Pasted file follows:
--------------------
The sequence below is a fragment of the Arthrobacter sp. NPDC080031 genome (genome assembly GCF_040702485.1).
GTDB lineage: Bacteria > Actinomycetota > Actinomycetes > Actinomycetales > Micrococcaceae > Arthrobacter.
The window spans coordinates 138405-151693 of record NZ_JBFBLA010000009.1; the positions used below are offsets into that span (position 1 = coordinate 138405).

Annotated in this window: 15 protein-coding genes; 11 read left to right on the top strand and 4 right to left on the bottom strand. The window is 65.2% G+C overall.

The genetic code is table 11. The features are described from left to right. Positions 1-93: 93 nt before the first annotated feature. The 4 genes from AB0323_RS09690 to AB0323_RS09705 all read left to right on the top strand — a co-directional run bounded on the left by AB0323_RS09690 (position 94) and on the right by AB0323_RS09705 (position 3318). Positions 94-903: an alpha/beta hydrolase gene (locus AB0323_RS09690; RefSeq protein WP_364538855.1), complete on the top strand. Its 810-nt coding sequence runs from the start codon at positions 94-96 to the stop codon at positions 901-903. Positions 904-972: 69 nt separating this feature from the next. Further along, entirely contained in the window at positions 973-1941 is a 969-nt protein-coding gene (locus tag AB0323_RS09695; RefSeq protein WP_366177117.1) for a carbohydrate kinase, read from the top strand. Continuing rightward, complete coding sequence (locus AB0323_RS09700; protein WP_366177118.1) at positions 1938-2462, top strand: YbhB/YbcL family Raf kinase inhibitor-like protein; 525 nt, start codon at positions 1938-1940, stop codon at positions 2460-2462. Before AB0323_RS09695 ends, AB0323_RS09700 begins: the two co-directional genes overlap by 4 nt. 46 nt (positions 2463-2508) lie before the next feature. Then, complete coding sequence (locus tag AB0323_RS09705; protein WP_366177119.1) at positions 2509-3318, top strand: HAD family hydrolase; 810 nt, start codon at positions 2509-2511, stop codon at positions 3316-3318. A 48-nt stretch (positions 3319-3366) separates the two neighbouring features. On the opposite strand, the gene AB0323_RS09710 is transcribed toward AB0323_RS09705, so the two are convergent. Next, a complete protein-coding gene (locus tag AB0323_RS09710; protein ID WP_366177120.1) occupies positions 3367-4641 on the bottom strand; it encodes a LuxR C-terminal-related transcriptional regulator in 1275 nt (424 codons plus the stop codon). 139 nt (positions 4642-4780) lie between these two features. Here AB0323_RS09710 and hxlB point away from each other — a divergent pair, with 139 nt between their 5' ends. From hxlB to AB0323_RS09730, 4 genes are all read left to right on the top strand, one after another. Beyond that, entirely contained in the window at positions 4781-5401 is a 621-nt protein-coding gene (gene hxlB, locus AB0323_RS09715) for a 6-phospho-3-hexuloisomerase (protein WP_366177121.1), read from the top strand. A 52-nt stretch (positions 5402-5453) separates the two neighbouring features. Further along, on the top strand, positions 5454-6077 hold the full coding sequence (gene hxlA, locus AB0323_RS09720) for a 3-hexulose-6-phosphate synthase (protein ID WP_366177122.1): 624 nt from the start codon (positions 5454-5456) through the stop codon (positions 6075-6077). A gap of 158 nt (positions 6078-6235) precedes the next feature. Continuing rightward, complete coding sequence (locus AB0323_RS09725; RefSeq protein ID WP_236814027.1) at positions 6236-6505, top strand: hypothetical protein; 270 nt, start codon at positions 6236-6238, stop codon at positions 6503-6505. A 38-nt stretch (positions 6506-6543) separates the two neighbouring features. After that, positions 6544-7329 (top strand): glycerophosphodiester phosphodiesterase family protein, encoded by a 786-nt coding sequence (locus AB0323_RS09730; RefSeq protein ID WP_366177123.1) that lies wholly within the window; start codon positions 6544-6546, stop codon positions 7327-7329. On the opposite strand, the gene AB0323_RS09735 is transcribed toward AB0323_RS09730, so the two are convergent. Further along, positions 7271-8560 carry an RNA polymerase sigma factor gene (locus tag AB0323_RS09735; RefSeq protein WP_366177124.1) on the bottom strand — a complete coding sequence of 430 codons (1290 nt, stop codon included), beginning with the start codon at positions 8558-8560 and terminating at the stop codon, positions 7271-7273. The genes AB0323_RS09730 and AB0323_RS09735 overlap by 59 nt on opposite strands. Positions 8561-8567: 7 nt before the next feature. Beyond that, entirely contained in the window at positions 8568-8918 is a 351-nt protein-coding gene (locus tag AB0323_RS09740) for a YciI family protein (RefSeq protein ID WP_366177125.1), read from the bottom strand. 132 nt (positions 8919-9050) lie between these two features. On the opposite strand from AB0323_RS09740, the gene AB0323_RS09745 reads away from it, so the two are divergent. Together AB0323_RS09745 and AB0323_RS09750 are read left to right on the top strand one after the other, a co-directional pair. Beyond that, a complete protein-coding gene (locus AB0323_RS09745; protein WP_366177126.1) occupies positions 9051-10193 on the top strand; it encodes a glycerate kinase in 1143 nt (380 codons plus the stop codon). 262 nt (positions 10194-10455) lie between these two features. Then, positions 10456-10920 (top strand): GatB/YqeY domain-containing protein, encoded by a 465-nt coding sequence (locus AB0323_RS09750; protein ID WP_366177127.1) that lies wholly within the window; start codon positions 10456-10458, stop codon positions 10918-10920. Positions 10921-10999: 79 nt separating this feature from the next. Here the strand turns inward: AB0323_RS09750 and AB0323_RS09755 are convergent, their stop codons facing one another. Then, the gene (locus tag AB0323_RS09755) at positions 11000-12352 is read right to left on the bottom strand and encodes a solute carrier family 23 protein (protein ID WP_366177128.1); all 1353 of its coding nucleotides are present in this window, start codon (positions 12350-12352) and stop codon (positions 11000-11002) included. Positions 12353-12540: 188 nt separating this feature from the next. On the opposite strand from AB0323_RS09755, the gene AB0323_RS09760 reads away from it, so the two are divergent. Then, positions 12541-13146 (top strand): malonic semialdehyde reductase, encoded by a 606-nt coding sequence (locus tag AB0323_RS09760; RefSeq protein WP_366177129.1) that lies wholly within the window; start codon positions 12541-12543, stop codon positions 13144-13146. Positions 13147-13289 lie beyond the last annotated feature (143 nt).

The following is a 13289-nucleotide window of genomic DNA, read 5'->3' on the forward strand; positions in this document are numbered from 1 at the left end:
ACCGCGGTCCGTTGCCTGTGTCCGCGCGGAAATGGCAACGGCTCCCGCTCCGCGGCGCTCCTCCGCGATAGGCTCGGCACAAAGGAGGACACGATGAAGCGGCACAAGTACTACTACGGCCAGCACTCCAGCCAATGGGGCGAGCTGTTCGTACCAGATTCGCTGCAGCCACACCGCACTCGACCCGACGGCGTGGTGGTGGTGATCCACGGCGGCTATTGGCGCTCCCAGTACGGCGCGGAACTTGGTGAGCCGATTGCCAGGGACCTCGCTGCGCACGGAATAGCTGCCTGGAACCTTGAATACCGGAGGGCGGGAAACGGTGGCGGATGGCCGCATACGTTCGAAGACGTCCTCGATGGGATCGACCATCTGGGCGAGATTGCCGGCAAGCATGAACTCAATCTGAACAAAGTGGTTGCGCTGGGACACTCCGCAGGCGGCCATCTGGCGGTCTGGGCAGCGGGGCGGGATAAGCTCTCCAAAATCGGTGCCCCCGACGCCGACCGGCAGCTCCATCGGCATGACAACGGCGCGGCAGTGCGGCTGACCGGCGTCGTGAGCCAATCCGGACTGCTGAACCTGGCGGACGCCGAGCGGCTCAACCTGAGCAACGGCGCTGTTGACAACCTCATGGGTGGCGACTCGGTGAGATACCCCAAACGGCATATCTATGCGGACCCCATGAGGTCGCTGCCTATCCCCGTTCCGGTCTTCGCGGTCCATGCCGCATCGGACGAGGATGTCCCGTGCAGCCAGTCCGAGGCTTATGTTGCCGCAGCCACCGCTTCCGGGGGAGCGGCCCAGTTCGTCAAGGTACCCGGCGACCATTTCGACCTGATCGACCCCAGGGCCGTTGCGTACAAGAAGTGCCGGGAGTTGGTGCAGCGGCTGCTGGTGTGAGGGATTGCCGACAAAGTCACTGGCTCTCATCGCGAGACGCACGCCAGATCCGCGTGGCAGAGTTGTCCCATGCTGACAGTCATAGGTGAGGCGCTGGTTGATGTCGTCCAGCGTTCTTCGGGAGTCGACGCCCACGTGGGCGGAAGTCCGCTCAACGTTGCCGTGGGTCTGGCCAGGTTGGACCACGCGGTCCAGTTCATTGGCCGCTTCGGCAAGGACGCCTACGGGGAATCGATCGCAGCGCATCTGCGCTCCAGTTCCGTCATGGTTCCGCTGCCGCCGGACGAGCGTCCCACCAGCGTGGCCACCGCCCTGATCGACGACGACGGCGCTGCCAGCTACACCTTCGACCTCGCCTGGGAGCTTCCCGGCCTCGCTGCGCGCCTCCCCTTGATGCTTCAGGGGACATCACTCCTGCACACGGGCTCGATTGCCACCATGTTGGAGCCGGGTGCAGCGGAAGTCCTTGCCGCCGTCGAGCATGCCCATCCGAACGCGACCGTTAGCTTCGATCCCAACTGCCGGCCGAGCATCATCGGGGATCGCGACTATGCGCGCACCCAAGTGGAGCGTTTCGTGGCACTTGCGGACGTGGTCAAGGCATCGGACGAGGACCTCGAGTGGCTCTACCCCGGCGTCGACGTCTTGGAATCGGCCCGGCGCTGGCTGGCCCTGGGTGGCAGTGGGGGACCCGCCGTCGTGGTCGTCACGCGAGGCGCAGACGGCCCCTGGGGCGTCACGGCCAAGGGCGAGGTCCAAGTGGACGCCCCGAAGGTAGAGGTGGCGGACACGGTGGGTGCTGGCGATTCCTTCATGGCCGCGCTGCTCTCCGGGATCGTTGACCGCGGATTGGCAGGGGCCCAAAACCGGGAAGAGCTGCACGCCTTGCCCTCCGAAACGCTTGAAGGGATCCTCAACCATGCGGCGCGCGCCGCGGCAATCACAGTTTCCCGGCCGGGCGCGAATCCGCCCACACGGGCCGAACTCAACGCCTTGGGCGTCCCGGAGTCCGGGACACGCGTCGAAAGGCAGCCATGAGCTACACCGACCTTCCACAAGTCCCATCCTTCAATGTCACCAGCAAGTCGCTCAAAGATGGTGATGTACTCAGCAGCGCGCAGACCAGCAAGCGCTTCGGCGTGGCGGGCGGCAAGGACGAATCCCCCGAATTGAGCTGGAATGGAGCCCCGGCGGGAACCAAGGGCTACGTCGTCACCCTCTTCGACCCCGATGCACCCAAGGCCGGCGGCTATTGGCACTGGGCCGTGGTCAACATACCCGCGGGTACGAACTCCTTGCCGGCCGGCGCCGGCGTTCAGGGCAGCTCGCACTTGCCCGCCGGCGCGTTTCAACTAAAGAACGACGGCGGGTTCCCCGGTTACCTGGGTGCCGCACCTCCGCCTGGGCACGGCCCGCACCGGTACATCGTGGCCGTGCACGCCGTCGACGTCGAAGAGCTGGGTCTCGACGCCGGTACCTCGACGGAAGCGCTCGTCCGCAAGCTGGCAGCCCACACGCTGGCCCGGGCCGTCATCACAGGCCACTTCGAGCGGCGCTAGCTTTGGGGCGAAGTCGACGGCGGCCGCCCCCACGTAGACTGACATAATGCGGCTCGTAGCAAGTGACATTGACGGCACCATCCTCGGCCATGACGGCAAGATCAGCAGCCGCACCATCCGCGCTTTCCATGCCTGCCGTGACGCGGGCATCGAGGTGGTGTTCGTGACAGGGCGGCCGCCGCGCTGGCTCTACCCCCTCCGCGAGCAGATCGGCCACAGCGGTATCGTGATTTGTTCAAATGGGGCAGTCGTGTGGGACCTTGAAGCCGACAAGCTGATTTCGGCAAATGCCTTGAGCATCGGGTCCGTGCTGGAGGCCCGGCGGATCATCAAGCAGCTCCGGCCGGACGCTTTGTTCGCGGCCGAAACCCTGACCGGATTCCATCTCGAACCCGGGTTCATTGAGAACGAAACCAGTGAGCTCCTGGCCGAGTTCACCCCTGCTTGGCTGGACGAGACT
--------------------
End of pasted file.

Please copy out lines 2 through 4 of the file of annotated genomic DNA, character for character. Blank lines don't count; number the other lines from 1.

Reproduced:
GTDB lineage: Bacteria > Actinomycetota > Actinomycetes > Actinomycetales > Micrococcaceae > Arthrobacter.
The window spans coordinates 138405-151693 of record NZ_JBFBLA010000009.1; the positions used below are offsets into that span (position 1 = coordinate 138405).

Annotated in this window: 15 protein-coding genes; 11 read left to right on the top strand and 4 right to left on the bottom strand. The window is 65.2% G+C overall.